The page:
Fieldwork in Sop On, Khammouane Province of Lao PDR

The Khammouane Province is located in the middle of Lao PDR and has a total area of approx 16,135 square kilometers. The total population of this province is about 330,000 and Thakhek is the provincial capital, and it borders to Thailand across the Mekong River in the west and Vietnam in the east. This province has a fertile land suitable for agriculture. Most of its population are farmers and comprising some minority groups of Phuan, Phoutai, Tahoy, Katang and Kri.

The Khammouane Province has nine districts, of which I visited Nakai and Gnommalath, housing each a district hospital. The difference in standards, equipment, economical situation, and even in medical practice, differs a lot between hospitals found on the district level from the larger and relatively better equipped provincial ones, like in Thakhek. The lowest level of the official Lao health system will be found in Community Health Centres in the rural areas, where “traditional medicin”, healers and Tradition Birth Attendants without any formal education, can be incorporated into the health system in order to make a difference.

It should be mentioned that Lao PDR is one of the poorest countries in Southeast Asia. The consequences of an injury or illness may be worse in a low-income country than in a high-income country, since the healthcare system in many low-income countries relies heavily on “out-of-pocket” financing, meaning that the person seeking medical attention pays the costs himself. This type of unsubsidised financing may be devastating for a family living on a low income and facing medical expenditures. Either one seeks medical attention and pay the relatively high costs, or do not seek costly healthcare and risk one’s health and income for the family.

An injury or illness could easily make a person an economical liability for the family in many low-income countries. Seeking medical attention in low-income countries may also make a person owe a debt for medical expenditures. The financial barrier that faces poor people may hinder medical access and continuation of treatment in many low-income countries. In a sense, this could also affect the country’s workforce, productivity and economical growth. In a high-income country taxation or insurance policies can subsidise medical expenditures.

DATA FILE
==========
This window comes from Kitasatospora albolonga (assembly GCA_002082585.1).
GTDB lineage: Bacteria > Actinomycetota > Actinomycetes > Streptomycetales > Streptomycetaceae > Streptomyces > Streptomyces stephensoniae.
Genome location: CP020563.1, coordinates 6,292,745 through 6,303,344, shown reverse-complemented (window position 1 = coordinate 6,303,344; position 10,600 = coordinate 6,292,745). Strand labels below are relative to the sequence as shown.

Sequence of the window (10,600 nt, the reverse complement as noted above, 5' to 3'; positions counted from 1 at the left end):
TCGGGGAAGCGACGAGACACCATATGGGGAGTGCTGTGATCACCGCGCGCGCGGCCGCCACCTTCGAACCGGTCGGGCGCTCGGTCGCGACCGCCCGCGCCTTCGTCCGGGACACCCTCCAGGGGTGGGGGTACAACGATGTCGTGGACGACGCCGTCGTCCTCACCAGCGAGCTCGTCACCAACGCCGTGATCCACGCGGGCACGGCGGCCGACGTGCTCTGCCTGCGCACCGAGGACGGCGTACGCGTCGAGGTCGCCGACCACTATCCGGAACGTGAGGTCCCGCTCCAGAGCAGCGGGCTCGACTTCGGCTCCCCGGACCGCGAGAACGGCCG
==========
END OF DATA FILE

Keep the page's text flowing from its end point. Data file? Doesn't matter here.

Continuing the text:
During the Karolinska Institute’s Global Health Course in Lao PDR, I visited the district hospitals in Nakai and Gnommalath besides the Provincial hospital in Thakhek. Fieldwork in the village of Sop On was performed as a thorough review of families in the village and its Community Health Centre. The fieldwork I and two medical students performed in Sop On, included interviewing a family about their situation concerning: water & sanitation, food, shelter, healthcare and security. All photos are from that interview on 4 January 2012, picturing their living conditions.

On the first photo, I’ve pictured the fairly newly built house of the family I and two medical students interviewed. Sop On is a resettled village due to a newly built dam, and all the houses are better than in the old village, funded of course by the company building the dam.

The second photo shows the me to the left, the husband and his wife, and the interpreter in red, while interviewing them. Photo number three pictures the sleeping quarters of the house, the mosquito net that’s used by night, is clearly seen here. Malaria and Dengue fever are easily prevented with mosquito net and mosquito repellents.

On the fourth photo, the living room is pictured. This family had a TV set and also a DVD-player, most probably funded by the company that built the dam! The house got a tin roof and was not wind proof, but it was still better than the old one. The sanitation facilities was also funded by the company that built the dam.

The last photo shows the kitchen of the household, that’s hardly wind or water proof, and without all of the equipment and comfort found in a kitchen in a high-income country.